Archive for the ‘Bi-polar diary’ Category

The sanity of melancholia

Friday, May 28th, 2010

Halfway through tonight’s concert at the Bridport Arts Centre I decided to call upon all the manic depressive/bi-polar crowd to rise up and start calling themselves melancholics. If we have to have  a label melancholic has a more dignnified ring about it. And it jolts  the thinking away from the contemporary practice of treating depression as a mental illness, which is best treated by doctors and shrinks, using drugs or specially trained psychotherapists. The idea was given wings by the music, and it soared during one of episode of deeply melancholic music, led for a time by the trumpeter, Byron Wallen, a young black, in what was otherwise an all-white, all-male band.

From the applause,  I guess, that most of the audience liked the accent on the  negative, the long drawn out notes conveying pain, suffering and very gloomy feelings. We go out to concerts, or turn on the tele to be taken out of ourselves, to be cheered up after a hard day’s work. Or a hard day of not being able to work. We are not looking for more gloom, but when a performance, like this one, puts us in touch with our deeper sadness inside, the effect is hugely positive.

Tragedies can cheer us up more than funniest comedies.

Which is one reason, why I think it is more useful to regard manic depressives as people with a non-average temparament, which needs to be managed differently, rather than sick people, who should be cured.

This particular concert came from the manic idea of a journalist, and jazz-lover, Paul Lashmar, who got together a local band, to re-enact  the Miles Davies Concert (now a CD), Kind of Blue, performed in NewYork in 1959. The climax was the deeply melancholic final number on the CD. But the encore, sending the audience out into the chilly night, was the manic So Long, in which the drummer, Matt Fishwick,  thumped the drums with more exhuberance than skill.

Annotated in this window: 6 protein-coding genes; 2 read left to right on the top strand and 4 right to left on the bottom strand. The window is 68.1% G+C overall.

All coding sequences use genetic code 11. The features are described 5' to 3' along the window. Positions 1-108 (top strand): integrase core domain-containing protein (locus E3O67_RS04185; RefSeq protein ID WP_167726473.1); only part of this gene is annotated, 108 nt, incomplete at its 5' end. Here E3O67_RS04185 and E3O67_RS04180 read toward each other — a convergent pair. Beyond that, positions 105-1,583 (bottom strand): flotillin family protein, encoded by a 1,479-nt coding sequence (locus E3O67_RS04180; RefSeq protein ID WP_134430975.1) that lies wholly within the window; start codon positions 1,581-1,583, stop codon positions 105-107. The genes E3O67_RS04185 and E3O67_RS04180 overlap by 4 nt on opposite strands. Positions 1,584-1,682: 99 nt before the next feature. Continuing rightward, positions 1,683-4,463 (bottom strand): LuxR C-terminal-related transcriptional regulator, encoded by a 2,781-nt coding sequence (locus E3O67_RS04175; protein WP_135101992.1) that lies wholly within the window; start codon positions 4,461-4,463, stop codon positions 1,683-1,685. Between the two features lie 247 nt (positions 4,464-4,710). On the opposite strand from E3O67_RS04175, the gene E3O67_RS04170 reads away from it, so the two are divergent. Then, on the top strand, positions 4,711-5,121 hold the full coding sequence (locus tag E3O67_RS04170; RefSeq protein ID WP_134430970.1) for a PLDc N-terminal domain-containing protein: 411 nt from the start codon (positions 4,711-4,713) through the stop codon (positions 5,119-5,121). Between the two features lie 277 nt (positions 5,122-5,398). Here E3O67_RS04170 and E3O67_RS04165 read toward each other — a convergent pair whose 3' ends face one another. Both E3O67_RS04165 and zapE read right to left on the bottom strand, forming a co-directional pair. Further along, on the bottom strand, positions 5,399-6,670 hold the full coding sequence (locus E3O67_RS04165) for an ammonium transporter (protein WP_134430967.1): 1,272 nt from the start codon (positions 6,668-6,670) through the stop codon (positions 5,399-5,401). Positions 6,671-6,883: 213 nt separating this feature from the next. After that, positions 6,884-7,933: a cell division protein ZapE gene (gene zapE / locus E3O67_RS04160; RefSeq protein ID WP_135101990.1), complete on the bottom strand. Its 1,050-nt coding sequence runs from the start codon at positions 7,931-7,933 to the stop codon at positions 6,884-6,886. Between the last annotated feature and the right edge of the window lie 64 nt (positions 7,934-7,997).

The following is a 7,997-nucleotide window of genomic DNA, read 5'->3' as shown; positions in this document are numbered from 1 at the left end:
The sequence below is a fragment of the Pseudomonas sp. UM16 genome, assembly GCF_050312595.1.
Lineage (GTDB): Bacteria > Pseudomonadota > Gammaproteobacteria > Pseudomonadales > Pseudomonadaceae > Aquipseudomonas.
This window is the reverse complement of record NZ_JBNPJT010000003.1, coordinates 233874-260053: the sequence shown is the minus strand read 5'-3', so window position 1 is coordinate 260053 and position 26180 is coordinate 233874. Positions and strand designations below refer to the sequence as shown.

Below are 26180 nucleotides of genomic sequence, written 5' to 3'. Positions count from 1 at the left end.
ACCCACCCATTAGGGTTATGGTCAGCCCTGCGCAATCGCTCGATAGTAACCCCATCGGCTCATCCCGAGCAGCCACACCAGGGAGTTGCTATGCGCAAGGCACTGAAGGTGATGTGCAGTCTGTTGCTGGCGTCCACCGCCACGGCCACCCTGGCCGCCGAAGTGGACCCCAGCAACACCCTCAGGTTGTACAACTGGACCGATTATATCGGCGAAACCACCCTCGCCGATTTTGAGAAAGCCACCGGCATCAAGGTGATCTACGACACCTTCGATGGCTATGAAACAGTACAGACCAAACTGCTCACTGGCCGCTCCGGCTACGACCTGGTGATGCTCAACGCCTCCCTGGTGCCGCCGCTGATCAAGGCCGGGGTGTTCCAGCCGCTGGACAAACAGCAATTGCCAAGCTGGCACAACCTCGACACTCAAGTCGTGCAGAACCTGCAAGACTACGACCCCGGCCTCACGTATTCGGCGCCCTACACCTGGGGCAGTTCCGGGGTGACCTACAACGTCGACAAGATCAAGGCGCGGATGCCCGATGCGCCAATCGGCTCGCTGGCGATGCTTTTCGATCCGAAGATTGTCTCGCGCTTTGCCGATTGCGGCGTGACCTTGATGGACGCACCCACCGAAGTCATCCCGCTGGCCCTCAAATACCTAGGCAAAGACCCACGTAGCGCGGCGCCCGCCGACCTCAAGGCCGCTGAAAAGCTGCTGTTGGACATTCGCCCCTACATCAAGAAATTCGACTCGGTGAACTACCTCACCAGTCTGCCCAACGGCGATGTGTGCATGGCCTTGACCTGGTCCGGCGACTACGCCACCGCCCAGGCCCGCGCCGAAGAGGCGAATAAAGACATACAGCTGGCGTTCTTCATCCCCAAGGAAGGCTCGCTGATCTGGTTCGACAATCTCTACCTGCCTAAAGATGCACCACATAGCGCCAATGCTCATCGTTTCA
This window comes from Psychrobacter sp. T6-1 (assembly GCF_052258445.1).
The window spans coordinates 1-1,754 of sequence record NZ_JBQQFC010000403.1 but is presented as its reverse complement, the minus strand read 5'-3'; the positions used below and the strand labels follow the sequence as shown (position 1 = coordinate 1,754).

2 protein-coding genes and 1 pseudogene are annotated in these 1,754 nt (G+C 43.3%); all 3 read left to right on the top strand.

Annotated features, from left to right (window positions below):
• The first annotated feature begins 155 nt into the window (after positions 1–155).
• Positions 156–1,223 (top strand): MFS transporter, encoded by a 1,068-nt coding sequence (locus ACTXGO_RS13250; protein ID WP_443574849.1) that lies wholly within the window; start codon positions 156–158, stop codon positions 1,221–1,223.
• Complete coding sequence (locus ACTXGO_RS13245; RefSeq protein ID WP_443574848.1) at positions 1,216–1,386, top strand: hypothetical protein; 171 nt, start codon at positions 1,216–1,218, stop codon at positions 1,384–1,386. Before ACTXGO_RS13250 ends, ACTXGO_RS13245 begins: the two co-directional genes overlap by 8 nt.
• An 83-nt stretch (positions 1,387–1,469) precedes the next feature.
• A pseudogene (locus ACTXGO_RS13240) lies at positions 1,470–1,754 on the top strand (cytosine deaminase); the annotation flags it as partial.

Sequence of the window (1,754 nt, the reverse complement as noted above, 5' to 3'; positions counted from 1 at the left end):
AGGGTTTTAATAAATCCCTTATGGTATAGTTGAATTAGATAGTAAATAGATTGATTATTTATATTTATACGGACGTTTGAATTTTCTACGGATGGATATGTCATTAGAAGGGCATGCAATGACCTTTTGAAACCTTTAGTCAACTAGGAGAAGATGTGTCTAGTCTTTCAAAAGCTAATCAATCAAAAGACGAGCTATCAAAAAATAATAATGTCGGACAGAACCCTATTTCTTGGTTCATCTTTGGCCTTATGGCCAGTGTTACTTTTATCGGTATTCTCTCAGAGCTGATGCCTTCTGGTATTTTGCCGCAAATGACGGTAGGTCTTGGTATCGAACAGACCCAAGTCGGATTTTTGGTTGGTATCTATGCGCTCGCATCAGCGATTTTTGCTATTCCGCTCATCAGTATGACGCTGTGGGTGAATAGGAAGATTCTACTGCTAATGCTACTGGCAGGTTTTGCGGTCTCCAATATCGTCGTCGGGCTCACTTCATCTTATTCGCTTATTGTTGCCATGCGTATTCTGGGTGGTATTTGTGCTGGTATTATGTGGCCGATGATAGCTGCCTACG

Earlier in the programme, he had given one of the finest performances of the evening, which came out of the improvisation, that makes a live jazz performance so much more exhilirating than a CD. Fishwick was probably the youngest member of the band. To me he looked about 18 but he must be older. His moment came when responding to a nod from the leader, he went into an inspired virtuoso battery of drum bashing, quite amazing in its dexterity.

All jazz musicians are not manic depressives (sorry, melancholics). But perhaps all mainc depressives should be offered offered jazz tuition as an alternative to Prozac and shrinks. Who knows, it might even get a lift from David Cameron’s Big Society, with that most notorious old rascal and jazz fiend, Ken Clarke, being made Minister of Jazz, as well as Business Secretary.

Deceptive Dreams?

Friday, April 9th, 2010

In the dream I had just woken up and had decided the first task of my day was to update my contact book. I typed in a few telephone numbers I had written down in my diary into my phone. Then I  thought that it would save time  if I typed the new stuff into my computer and synched it to my phone later.  The next instant I was fully awake. No longer dreaming and with the full realisation that if I was going to type in to the computer I would have to get out of bed and go downstairs. By this time I wanted to write about dreaming.  Explaining that seamless moment between sleeping and waking. Explaining how the unconscious mind works. This was an urrgent, perhaps important task, because the scientists cannot produce this kind of truth.

This was far more important than updating my contact book. In one part of my mind I felt like jumping out of bed immediately. I had certainly had enonugh snleep  because the dawn sunshine was visible through a crack in the curtains. But I did not move an inch. Another part of my mind held me down quite as effectively as if I was strapped down in a straight jacket. This conflict provaked a number of thoughts and feelings in a few seconds. Doubts that any anecdotal evidence could have any value compared to the findings of peoplre who had spent much of their working lives studying dreams. I was setting myself an impossible task. And at a time I was too old and not well enough to accomplish it.

Just one more grandiose fantasy the shrinks would say.

Before I could even move, let alone get out of bed, I had to answer these internal critics. So here goes. This is part of the answer that came into my mind in the next second or two.

If I was in a sleep laboratory, the electrodes attached to my head, would maybe  have shown a small change in my brain wave patterns, at that instant, when I moved from dreaming, controlled by my uncscious mind, to total mental alertness. And if I was in a sleep laboratory I would only have been able to write down a small part of my dream content and my waking thoughts.